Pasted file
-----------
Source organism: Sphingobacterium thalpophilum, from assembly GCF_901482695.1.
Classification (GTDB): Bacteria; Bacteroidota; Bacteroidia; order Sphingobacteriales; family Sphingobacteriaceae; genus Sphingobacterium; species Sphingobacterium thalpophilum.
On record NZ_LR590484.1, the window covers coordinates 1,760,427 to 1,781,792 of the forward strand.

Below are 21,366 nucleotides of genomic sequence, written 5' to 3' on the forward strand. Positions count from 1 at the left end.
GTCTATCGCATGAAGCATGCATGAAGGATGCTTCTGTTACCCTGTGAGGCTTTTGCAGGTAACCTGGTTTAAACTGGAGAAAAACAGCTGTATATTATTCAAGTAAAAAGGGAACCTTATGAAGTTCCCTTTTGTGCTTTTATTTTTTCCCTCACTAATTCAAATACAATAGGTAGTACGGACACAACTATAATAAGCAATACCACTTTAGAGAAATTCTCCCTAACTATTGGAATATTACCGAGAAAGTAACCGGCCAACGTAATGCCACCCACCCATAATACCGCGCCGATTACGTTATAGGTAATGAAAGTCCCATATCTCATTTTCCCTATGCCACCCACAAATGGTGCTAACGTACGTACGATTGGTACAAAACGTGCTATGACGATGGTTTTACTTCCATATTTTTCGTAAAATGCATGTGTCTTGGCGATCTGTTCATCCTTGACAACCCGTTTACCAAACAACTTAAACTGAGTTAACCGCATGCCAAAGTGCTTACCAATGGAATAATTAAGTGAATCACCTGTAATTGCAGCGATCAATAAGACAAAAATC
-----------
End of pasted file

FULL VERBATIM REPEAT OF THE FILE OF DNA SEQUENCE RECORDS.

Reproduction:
Source organism: Sphingobacterium thalpophilum, from assembly GCF_901482695.1.
Classification (GTDB): Bacteria; Bacteroidota; Bacteroidia; order Sphingobacteriales; family Sphingobacteriaceae; genus Sphingobacterium; species Sphingobacterium thalpophilum.
On record NZ_LR590484.1, the window covers coordinates 1,760,427 to 1,781,792 of the forward strand.

Below are 21,366 nucleotides of genomic sequence, written 5' to 3' on the forward strand. Positions count from 1 at the left end.
GTCTATCGCATGAAGCATGCATGAAGGATGCTTCTGTTACCCTGTGAGGCTTTTGCAGGTAACCTGGTTTAAACTGGAGAAAAACAGCTGTATATTATTCAAGTAAAAAGGGAACCTTATGAAGTTCCCTTTTGTGCTTTTATTTTTTCCCTCACTAATTCAAATACAATAGGTAGTACGGACACAACTATAATAAGCAATACCACTTTAGAGAAATTCTCCCTAACTATTGGAATATTACCGAGAAAGTAACCGGCCAACGTAATGCCACCCACCCATAATACCGCGCCGATTACGTTATAGGTAATGAAAGTCCCATATCTCATTTTCCCTATGCCACCCACAAATGGTGCTAACGTACGTACGATTGGTACAAAACGTGCTATGACGATGGTTTTACTTCCATATTTTTCGTAAAATGCATGTGTCTTGGCGATCTGTTCATCCTTGACAACCCGTTTACCAAACAACTTAAACTGAGTTAACCGCATGCCAAAGTGCTTACCAATGGAATAATTAAGTGAATCACCTGTAATTGCAGCGATCAATAAGACAAAAATC